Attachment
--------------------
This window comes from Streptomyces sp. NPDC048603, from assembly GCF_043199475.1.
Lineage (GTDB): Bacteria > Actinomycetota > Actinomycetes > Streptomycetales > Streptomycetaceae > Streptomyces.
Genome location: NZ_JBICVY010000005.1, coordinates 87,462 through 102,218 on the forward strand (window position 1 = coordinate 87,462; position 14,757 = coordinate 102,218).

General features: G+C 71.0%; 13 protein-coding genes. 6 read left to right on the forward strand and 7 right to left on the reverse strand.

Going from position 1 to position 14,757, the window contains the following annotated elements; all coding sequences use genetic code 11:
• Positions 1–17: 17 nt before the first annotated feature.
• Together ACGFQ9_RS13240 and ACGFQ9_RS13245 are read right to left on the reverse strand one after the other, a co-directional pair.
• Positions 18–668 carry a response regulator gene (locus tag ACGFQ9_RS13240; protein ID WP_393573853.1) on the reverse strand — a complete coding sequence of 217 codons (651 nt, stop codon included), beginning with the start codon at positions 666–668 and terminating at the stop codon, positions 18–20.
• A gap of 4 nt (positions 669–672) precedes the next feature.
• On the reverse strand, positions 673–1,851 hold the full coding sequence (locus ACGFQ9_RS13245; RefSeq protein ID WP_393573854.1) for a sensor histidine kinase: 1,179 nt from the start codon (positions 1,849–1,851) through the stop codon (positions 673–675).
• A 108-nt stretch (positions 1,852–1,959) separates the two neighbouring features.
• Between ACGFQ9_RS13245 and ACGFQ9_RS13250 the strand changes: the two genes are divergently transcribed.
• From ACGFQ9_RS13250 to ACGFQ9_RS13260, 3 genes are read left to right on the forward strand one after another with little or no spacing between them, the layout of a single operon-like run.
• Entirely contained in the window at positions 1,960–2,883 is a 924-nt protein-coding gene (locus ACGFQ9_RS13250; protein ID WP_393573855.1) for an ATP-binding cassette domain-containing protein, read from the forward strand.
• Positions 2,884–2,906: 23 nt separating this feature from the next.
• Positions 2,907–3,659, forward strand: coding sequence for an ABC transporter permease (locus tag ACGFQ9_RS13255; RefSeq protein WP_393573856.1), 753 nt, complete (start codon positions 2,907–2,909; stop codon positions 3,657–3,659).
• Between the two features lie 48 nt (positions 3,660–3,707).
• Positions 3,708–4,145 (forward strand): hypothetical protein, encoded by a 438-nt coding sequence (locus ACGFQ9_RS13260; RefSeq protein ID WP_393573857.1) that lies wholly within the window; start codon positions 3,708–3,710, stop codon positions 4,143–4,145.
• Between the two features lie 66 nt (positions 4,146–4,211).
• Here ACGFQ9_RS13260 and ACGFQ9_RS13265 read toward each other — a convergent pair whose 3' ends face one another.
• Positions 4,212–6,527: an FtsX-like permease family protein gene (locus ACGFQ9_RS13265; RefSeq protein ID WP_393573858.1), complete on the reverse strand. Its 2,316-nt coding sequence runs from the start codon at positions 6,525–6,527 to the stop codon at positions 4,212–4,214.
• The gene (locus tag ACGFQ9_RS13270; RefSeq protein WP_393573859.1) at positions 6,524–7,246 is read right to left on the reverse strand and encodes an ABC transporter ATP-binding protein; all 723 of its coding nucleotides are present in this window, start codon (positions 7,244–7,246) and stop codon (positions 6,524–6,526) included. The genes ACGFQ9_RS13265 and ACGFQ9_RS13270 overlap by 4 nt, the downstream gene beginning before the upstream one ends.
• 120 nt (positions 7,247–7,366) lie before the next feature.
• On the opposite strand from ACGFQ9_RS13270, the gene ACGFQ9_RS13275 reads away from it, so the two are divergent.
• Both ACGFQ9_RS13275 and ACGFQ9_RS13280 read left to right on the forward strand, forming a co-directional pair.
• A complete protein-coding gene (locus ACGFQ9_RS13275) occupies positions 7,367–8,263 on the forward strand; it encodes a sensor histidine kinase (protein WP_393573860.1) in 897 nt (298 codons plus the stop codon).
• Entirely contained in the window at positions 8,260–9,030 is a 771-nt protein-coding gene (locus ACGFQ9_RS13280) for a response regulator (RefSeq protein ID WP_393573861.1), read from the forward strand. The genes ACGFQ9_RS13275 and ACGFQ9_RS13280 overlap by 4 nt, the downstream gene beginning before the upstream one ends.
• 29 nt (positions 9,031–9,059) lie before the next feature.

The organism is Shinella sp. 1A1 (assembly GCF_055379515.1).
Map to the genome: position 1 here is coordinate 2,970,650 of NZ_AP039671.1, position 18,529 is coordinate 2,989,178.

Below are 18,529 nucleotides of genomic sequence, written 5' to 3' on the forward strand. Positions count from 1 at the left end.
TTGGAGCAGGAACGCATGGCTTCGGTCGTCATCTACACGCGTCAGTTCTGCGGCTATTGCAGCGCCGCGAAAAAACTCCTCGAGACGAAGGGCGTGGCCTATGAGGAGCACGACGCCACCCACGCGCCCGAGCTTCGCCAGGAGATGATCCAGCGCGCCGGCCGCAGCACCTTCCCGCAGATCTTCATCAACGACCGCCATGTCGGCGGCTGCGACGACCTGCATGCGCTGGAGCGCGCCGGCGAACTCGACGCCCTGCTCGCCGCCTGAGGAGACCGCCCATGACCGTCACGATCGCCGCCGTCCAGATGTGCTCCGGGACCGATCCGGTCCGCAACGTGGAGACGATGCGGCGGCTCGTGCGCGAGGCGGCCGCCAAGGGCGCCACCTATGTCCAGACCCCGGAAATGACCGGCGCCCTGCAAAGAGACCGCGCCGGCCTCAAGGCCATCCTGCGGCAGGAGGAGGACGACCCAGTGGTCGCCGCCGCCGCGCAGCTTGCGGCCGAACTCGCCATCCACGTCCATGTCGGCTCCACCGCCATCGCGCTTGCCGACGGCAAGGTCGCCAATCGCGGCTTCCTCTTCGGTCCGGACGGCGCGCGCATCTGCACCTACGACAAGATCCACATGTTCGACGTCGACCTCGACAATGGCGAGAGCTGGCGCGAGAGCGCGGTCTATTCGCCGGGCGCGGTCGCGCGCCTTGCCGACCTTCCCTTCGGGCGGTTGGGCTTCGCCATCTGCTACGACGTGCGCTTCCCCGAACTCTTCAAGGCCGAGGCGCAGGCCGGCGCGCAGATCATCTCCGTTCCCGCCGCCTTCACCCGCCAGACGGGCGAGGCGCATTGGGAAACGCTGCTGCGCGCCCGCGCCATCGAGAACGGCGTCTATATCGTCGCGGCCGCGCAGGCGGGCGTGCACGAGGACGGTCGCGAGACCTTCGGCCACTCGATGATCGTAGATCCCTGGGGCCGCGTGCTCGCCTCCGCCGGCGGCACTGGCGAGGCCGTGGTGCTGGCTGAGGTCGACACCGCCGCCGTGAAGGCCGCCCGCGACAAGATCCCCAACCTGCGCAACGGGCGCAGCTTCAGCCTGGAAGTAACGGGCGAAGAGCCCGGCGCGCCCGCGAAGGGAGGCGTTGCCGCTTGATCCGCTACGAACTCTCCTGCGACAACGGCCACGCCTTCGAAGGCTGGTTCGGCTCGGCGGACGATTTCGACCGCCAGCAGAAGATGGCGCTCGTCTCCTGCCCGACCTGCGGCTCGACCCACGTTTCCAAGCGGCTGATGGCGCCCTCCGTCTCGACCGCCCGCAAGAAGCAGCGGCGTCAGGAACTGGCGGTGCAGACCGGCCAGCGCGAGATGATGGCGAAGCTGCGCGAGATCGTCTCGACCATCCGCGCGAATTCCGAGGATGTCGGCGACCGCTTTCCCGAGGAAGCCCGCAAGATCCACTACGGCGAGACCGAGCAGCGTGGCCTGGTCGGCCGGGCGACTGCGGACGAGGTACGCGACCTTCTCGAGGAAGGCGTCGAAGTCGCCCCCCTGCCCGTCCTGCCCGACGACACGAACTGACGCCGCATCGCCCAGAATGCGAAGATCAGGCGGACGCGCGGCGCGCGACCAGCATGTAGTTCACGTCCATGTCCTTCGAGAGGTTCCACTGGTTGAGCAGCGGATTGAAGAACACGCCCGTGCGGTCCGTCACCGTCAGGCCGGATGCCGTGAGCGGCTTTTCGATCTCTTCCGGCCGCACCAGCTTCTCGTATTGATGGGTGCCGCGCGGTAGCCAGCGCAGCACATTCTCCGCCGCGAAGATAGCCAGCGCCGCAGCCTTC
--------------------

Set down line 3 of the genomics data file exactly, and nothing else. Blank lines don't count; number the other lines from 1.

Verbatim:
Genome location: NZ_JBICVY010000005.1, coordinates 87,462 through 102,218 on the forward strand (window position 1 = coordinate 87,462; position 14,757 = coordinate 102,218).